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12 States That Will Probably Legalize Gay Marriage in 2013-2014

The article is from four months ago, but is still interesting...

"Twelve more states are adopting same-gender civil marriage in 2013-2014. Moreover, they're doing it 13 times faster than in 1990, when three same-gender couples first sought civil marriage licenses in Hawaii. The first wave of 10 states took 22 years (1990-2012). But the second wave — 12 more states — is finishing in just two years (2013-2014). What used to average over 26 months per state is now averaging just eight weeks each.

Over the last two decades, support for same-gender civil marriage grew rapidly, from only 12% in 1988 to 53% in 2012 — with similar results across 53 legislatures (50 states, the federal District, the Puerto Rico territory, and Congress), and overwhelmingly favorable progress with 42 lawsuits in state and federal courts.

Among America's many voter types, there are only five demographic groups left where opponents of equality still show up: less educated Caucasians (56%), the over-65 crowd (58%), Republicans (69%), evangelical Protestant Caucasians (73%), and Tea Partyists (nearly 100%). Those five are the only opponent hideouts left; every other demographic group measured in a major national poll now supports same-gender marriage."

Lots more at the link...

by Anonymousreply 1906/28/2013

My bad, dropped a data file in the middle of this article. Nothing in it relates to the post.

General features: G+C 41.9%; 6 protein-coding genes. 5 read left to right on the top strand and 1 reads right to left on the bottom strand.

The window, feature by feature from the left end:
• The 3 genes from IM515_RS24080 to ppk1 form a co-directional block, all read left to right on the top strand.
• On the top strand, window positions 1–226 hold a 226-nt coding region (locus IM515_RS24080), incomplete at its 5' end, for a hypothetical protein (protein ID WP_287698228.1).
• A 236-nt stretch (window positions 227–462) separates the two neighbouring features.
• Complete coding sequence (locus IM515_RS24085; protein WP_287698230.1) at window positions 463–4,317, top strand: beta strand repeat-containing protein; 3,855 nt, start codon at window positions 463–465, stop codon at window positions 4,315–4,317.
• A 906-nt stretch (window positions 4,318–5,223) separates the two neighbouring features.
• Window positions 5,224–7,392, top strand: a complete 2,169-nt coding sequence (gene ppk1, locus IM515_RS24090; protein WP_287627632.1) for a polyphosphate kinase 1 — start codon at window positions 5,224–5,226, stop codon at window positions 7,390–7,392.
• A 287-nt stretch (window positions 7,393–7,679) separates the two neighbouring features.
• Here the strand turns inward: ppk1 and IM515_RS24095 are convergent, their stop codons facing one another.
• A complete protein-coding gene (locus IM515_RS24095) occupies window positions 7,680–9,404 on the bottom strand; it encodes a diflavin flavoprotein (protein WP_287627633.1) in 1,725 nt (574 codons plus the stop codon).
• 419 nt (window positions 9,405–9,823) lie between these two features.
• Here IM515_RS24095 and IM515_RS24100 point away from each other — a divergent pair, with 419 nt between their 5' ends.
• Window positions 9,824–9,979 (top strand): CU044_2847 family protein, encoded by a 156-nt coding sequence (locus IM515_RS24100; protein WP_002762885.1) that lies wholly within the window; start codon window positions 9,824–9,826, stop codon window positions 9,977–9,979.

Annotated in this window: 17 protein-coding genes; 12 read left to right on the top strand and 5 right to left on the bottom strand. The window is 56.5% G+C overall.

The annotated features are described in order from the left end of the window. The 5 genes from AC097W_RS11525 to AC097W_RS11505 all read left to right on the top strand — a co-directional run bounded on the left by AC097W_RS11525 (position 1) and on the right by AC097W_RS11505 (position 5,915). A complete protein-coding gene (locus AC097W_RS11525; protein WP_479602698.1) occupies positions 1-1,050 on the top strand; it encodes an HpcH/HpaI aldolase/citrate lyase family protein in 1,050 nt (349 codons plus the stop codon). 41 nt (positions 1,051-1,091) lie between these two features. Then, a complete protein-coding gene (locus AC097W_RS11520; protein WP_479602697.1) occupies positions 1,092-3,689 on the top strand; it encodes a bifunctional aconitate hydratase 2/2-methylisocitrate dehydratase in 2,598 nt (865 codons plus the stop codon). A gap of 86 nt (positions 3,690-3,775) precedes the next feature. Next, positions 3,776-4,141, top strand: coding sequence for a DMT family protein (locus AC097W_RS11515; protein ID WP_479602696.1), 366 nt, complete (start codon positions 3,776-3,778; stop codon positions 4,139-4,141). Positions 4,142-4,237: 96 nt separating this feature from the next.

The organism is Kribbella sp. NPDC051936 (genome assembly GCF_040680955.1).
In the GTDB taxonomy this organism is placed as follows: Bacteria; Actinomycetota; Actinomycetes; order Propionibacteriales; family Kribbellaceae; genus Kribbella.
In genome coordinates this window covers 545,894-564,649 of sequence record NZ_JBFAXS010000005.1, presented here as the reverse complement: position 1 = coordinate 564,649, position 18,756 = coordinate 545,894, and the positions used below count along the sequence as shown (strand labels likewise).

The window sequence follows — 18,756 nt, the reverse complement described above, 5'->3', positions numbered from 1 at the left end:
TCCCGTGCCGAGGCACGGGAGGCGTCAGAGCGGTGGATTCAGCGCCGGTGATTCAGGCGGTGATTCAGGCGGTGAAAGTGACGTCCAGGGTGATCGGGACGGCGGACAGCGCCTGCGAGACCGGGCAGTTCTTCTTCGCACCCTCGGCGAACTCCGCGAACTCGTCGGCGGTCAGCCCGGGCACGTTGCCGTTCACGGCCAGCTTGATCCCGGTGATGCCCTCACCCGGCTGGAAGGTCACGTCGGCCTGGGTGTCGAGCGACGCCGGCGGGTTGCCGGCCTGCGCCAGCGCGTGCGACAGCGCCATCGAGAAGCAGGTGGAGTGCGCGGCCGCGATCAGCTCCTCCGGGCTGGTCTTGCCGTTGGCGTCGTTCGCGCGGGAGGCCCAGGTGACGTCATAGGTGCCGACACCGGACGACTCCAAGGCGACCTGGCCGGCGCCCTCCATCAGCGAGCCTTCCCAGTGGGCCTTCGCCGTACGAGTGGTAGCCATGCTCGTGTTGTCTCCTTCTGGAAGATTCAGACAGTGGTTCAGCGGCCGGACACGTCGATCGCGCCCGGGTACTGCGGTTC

This article is already old. Minnesota already did pass gay marriage -- giving Michelle Bachman one more reason not to run for reelection; and with the Supreme Court decision on Porop 8, California has gay marriage.

by Anonymousreply 106/28/2013

Yeah, I stated right at the top it was four months old.

So there's still ten more possible in the next 18 months.

by Anonymousreply 206/28/2013

By 2014 I can see Illinois, Oregon, and Hawaii legalizing gay marriage.

Maybe New Jersey and New Mexico, although they both have Republican governors who will fight it to the death.

by Anonymousreply 306/28/2013

Colorado? That's James Dobson's back yard!

....Well, if so, I guess they will have more available electricity on the Colorado public grid, as Dobson will have to stop trying to "cure homosexuality" in that state.

by Anonymousreply 406/28/2013

Not a single Southern state, sadly. You'd think that Georgia, with Atlanta being the Gay Mecca of the South, would be the first, but, no...

Republicants and ignorant Church Ministers locked in a state constitutional ban that will have to be struck down. That will take at least a decade to strike down.

Sherman didn't get the job done.

by Anonymousreply 506/28/2013

I guess I need to get out of shithole Missouri.

by Anonymousreply 606/28/2013

Hey, OP - thanks. I appreciate your posting this. (ignore any snarks)

by Anonymousreply 706/28/2013

New Mexico? No way. Not with the cunt they have in office.

by Anonymousreply 806/28/2013

New Mexico will get it by a court ruling. That cunt Suzanna Martinez won't be able to stop it.

by Anonymousreply 906/28/2013